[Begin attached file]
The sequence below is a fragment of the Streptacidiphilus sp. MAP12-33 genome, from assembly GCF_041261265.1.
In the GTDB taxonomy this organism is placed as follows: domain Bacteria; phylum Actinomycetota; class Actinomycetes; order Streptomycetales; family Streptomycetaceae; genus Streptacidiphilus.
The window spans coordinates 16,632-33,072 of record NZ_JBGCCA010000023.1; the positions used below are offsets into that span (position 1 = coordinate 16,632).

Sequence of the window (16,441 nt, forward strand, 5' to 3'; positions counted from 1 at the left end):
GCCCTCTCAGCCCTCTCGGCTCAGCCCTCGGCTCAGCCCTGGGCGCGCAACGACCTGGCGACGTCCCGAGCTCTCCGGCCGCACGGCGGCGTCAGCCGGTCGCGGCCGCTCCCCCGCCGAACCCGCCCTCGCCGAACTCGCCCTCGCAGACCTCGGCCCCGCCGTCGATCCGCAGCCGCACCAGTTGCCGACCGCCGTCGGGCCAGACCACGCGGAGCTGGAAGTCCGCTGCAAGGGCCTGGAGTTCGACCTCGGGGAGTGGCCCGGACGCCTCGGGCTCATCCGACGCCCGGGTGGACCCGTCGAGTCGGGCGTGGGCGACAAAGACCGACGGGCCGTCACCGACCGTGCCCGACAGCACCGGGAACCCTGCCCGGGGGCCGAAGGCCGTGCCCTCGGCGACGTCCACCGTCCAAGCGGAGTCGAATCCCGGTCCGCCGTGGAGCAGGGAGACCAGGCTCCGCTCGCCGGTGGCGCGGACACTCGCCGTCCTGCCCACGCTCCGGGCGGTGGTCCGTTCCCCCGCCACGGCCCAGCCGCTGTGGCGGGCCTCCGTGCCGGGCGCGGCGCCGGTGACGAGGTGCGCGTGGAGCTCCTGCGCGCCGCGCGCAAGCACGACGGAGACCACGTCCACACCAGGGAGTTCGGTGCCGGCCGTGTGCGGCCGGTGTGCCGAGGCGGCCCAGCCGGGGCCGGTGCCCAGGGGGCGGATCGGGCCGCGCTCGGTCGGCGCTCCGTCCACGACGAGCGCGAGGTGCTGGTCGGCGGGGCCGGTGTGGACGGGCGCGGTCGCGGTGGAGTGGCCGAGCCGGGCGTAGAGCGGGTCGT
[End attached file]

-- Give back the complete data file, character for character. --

The sequence below is a fragment of the Streptacidiphilus sp. MAP12-33 genome, from assembly GCF_041261265.1.
In the GTDB taxonomy this organism is placed as follows: domain Bacteria; phylum Actinomycetota; class Actinomycetes; order Streptomycetales; family Streptomycetaceae; genus Streptacidiphilus.
The window spans coordinates 16,632-33,072 of record NZ_JBGCCA010000023.1; the positions used below are offsets into that span (position 1 = coordinate 16,632).

Sequence of the window (16,441 nt, forward strand, 5' to 3'; positions counted from 1 at the left end):
GCCCTCTCAGCCCTCTCGGCTCAGCCCTCGGCTCAGCCCTGGGCGCGCAACGACCTGGCGACGTCCCGAGCTCTCCGGCCGCACGGCGGCGTCAGCCGGTCGCGGCCGCTCCCCCGCCGAACCCGCCCTCGCCGAACTCGCCCTCGCAGACCTCGGCCCCGCCGTCGATCCGCAGCCGCACCAGTTGCCGACCGCCGTCGGGCCAGACCACGCGGAGCTGGAAGTCCGCTGCAAGGGCCTGGAGTTCGACCTCGGGGAGTGGCCCGGACGCCTCGGGCTCATCCGACGCCCGGGTGGACCCGTCGAGTCGGGCGTGGGCGACAAAGACCGACGGGCCGTCACCGACCGTGCCCGACAGCACCGGGAACCCTGCCCGGGGGCCGAAGGCCGTGCCCTCGGCGACGTCCACCGTCCAAGCGGAGTCGAATCCCGGTCCGCCGTGGAGCAGGGAGACCAGGCTCCGCTCGCCGGTGGCGCGGACACTCGCCGTCCTGCCCACGCTCCGGGCGGTGGTCCGTTCCCCCGCCACGGCCCAGCCGCTGTGGCGGGCCTCCGTGCCGGGCGCGGCGCCGGTGACGAGGTGCGCGTGGAGCTCCTGCGCGCCGCGCGCAAGCACGACGGAGACCACGTCCACACCAGGGAGTTCGGTGCCGGCCGTGTGCGGCCGGTGTGCCGAGGCGGCCCAGCCGGGGCCGGTGCCCAGGGGGCGGATCGGGCCGCGCTCGGTCGGCGCTCCGTCCACGACGAGCGCGAGGTGCTGGTCGGCGGGGCCGGTGTGGACGGGCGCGGTCGCGGTGGAGTGGCCGAGCCGGGCGTAGAGCGGGTCGT